Sunrise over V.A. Capitol.

June 12, 2002, Richmond

The Freedom of Information Advisory Council (the "Council") unanimously elected Senator R. Edward Houck as chair of the Council and newly appointed Delegate S. Chris Jones as vice-chair. Senator Houck and Delegate Jones will each serve two-year terms in this capacity in accordance with the Council’s enabling statute.

Recap of 2002 Legislation

Council staff provided a recap of Freedom of Information Act (FOIA) and other related access bills considered by the 2002 Session of the General Assembly. Of particular note were the enactment of all FOIA bills recommended by the Council, including HB 173, establishing the Council as a permanent legislative agency; HB 700, creating both a record and meeting exemption relating to terrorism for public bodies; HB 731, authorizing the withholding of certain citizen email addresses and other information from release; and HB 729, clarifying the application of FOIA to constitutional officers. A complete listing and description of FOIA and other related access bills considered by the 2002 Session of the General Assembly is available on the Council’s website.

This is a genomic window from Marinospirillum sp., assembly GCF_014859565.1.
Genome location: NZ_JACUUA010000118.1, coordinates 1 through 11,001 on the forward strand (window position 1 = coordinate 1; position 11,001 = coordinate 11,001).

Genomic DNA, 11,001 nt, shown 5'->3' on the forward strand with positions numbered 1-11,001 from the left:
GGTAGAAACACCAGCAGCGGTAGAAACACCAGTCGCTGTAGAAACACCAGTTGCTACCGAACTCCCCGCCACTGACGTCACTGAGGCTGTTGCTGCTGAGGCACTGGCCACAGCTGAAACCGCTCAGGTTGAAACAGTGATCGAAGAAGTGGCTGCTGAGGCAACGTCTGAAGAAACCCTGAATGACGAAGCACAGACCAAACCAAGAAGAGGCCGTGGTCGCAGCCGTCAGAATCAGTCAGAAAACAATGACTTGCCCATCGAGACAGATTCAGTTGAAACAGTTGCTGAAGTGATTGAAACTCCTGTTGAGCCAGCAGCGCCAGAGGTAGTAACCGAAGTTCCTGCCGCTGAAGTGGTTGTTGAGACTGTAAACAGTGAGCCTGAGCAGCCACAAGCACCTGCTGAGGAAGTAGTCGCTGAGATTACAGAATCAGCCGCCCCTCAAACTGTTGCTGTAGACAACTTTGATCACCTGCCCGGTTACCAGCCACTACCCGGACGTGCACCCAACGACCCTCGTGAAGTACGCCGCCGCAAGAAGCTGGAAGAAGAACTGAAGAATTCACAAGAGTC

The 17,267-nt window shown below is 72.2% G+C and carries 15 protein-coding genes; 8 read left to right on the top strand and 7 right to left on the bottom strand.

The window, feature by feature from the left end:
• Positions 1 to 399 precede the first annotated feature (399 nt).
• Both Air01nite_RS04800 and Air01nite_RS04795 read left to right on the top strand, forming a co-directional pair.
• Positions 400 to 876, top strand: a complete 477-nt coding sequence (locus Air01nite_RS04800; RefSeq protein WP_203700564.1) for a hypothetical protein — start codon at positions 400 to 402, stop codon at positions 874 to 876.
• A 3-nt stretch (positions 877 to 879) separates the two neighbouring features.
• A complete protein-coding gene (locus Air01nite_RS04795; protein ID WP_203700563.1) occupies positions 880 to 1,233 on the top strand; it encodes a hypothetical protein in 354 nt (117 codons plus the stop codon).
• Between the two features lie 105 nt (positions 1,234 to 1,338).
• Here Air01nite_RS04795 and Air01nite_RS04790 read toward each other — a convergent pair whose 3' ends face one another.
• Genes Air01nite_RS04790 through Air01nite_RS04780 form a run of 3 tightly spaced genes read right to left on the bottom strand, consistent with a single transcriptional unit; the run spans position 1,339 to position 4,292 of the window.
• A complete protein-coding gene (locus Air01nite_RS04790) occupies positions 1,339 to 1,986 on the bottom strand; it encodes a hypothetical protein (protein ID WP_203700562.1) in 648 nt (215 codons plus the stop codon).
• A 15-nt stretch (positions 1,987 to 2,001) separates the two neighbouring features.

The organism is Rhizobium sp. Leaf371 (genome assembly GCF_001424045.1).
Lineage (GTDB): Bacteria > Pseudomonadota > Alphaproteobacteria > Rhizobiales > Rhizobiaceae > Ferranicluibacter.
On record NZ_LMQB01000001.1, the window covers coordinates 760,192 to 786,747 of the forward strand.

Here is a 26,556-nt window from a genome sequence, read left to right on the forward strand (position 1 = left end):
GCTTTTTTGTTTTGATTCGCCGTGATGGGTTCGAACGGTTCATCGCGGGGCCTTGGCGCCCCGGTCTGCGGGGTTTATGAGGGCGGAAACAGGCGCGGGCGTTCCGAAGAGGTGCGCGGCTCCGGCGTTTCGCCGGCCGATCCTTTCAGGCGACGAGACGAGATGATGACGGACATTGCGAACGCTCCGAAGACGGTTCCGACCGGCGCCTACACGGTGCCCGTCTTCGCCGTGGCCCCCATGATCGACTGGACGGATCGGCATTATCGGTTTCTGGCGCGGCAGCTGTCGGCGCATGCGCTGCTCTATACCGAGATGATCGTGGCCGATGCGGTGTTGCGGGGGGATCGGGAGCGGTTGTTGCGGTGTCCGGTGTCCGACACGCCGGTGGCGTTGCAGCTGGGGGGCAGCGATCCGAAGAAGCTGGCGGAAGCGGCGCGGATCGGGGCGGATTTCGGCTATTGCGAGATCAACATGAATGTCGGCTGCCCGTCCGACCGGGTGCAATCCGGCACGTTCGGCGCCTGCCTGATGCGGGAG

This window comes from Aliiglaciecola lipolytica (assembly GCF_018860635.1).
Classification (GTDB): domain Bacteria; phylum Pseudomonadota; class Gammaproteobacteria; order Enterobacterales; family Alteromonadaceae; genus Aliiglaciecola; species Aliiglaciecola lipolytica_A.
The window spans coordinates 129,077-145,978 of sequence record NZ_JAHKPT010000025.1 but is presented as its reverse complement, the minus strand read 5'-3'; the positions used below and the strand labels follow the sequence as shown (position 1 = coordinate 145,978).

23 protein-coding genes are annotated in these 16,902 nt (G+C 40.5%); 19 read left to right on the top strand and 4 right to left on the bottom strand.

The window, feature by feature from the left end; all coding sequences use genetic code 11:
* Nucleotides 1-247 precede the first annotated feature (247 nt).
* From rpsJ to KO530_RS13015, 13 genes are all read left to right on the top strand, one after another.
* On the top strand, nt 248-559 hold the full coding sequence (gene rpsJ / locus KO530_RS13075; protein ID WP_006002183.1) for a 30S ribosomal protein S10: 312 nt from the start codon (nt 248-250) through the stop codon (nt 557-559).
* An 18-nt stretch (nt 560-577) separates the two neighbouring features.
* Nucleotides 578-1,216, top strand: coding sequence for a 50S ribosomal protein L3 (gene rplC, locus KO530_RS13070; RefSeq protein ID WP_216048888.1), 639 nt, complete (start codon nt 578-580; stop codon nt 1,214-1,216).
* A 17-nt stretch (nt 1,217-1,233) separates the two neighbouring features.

Bill Referred to Council for Study

The House Committee on General Laws carried over HB 900 (Purkey) and referred it to the Council for study. HB 900 would authorize any public body subject to FOIA to petition the circuit court for a protective order relieving it, in whole or in part, of its obligations to produce requested records where the request is unreasonable, not made in good faith, or motivated primarily by an intent to abuse, harass, or intimidate the public body. The bill also allows the court to require the requester to pay the reasonable attorney’s fees incurred by the public body in obtaining the protective order. The Council appointed a subcommittee of Roger Wiley, John Edwards, and Wat Hopkins (all members of the Council) to study this issue and report its progress at the next Council meeting.